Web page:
Monday, April 26, 2010

The Truth About Calories

Calorie-Free. High calorie. Reduced calorie. These terms cover food packages and magazine covers. But what is a "calorie"?

A calorie, very simply, is a unit that measures the amount of energy in a food. Much like a football field is measured in yards, a food's energy value is measured in calories. What determines the amount of calories, or energy, in a food is the amount of fat, protein and carbohydrates found in that food. Fat provides the most energy at nine calories per gram, and protein and carbohydrates each provide four calories per gram. Vitamins, minerals and water do not contain any calories.

We need energy for all of our body's activities — everything from breathing and thinking to running or skiing. From a heartbeat to the blink of an eye, each of the body's activities requires the body to convert the energy in food into energy the body can use. Therefore, calories cannot be categorized as being either good or bad, but as essential for our survival.

The challenge for most of us is to balance the calories we consume with the calories we actually need for our body's activities. To gain weight, we eat more calories than we use. To lose weight we can eat fewer calories, burn more calories through activities, or (preferably) do a combination of the two. Extra calories above what our body needs are stored in the body as fat.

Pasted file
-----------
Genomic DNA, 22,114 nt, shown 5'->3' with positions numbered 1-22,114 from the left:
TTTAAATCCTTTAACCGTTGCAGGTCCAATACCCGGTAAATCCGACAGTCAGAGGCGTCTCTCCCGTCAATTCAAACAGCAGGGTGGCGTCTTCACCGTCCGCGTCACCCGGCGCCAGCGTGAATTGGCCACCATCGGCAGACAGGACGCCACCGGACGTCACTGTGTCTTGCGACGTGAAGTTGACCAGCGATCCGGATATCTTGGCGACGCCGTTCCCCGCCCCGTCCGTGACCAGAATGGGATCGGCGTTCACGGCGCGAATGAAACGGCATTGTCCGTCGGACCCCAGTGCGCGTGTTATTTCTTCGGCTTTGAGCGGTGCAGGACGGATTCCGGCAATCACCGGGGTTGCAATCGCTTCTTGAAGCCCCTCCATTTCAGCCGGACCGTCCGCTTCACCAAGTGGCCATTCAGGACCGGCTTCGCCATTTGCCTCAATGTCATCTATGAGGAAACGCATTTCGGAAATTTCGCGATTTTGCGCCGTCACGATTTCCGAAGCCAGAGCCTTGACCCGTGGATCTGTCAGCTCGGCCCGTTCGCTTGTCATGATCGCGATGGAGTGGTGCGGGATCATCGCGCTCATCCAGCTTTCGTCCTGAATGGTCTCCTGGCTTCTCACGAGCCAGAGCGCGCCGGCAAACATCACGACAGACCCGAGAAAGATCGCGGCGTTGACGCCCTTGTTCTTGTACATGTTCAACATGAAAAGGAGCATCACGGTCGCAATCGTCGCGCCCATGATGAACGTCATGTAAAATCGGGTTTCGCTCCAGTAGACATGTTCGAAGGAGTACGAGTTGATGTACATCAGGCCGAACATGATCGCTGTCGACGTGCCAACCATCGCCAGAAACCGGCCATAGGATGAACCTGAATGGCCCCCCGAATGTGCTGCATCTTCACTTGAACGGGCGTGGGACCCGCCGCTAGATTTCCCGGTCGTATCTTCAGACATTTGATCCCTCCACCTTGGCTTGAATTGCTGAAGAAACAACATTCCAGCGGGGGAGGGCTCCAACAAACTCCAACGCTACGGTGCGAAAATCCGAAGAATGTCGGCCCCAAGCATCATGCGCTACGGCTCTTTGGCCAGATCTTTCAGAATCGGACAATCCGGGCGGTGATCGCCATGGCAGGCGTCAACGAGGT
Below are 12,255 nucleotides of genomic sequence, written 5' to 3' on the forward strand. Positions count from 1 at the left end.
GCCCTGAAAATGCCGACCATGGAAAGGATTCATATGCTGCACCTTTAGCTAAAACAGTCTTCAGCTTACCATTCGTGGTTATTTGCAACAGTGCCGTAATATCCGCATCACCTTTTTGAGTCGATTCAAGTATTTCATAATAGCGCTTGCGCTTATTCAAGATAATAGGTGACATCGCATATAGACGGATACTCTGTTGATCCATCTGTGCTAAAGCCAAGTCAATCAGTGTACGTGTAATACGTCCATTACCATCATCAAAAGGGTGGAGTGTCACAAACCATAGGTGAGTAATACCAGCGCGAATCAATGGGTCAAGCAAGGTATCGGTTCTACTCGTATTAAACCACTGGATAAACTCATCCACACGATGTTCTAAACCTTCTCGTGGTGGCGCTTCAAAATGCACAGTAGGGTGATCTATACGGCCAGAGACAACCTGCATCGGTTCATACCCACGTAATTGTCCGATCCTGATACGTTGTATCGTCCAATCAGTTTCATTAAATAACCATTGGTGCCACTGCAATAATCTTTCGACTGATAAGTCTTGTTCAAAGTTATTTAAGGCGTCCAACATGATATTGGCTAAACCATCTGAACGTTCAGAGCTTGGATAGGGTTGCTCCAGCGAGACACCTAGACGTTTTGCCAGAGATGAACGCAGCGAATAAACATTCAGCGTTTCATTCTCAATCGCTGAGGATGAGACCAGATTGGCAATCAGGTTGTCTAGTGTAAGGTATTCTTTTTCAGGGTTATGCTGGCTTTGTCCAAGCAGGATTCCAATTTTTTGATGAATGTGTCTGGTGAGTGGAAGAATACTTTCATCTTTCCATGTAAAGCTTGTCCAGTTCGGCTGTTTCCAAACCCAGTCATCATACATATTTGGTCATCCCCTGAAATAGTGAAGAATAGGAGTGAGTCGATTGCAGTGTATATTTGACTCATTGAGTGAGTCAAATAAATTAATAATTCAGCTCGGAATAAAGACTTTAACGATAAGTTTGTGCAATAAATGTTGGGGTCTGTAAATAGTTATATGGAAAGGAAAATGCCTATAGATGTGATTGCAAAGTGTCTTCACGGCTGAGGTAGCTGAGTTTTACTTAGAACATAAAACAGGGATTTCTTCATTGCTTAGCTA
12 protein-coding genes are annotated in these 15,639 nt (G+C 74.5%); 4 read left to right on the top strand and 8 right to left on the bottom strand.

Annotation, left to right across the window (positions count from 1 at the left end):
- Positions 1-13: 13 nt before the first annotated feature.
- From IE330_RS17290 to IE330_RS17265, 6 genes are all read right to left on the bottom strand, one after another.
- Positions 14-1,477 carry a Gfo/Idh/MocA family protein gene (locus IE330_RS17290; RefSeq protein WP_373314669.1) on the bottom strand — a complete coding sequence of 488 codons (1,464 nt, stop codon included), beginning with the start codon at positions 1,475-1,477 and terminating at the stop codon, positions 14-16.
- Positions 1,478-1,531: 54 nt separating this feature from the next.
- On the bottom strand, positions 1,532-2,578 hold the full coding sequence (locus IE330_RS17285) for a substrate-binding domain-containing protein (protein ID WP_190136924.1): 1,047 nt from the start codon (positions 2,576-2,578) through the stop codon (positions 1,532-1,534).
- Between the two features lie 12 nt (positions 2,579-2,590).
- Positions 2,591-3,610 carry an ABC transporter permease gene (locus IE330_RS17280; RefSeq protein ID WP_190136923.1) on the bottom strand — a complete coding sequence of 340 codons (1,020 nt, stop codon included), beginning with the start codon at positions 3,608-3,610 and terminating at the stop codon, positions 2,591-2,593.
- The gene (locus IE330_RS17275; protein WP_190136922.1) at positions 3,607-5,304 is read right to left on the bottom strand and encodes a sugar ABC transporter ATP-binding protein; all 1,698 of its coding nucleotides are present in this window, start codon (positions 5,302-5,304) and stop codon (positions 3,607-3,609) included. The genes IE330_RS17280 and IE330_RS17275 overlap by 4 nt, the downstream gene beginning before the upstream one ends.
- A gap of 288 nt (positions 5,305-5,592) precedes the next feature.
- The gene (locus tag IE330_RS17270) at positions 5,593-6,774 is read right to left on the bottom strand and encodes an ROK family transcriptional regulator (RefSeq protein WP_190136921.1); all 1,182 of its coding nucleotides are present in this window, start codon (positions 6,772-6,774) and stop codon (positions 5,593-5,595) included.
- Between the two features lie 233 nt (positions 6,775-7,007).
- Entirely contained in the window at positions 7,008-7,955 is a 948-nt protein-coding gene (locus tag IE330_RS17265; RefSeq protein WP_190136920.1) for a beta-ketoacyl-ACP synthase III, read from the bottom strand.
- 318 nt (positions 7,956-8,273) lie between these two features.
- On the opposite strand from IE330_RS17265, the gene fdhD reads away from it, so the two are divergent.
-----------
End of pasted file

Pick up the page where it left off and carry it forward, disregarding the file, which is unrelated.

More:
So make conscious decisions when choosing foods and the quality of calories they contain. Foods low in fat and high in water, such as fruits, vegetables and whole grains, are generally lower in calories. Foods higher in fat and concentrated carbohydrate sweeteners, such as snack foods and baked goods, contain more calories. Find a healthy balance between low and high calorie foods to give the body the energy it needs without tipping the scale.

- Ora Jane Rhine, dietetic intern, and Debra A. Boutin, MS, RD, chair and dietetic internship director, Department of Nutrition and Exercise Science at Bastyr University

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Fine tune your skills diagnosing and treating trauma with Chinese medicine. We will discuss the heart/kidney axis as the physiological foundation of stability and how to restore integrity to this most important relationship.
April 26-27, Sat-Sun, 9a.m.-5p.m.
Instructor: Lonny Jarrett, MAc, MS, FNAAOM.
(13 CEUs, PDAs, CPEUs)

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The gluten-free diet (GFD) is now a multi-billion dollar industry gaining in popularity with the general public. Gluten sensitivity is a controversial subject, where patients who have neither celiac disease (CD) nor wheat allergy have varying degrees of symptomatic improvement on the GFD. Dive deeper into the world of gluten for your own health or the health of your patients.
April 26, Sat, 9a.m.-5p.m.
Instructor: Tom O’Bryan, DC, CCN, DACB.
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April 28, Mon, 6:30-8:30p.m.
Instructor: Michael Oruch, MFA.
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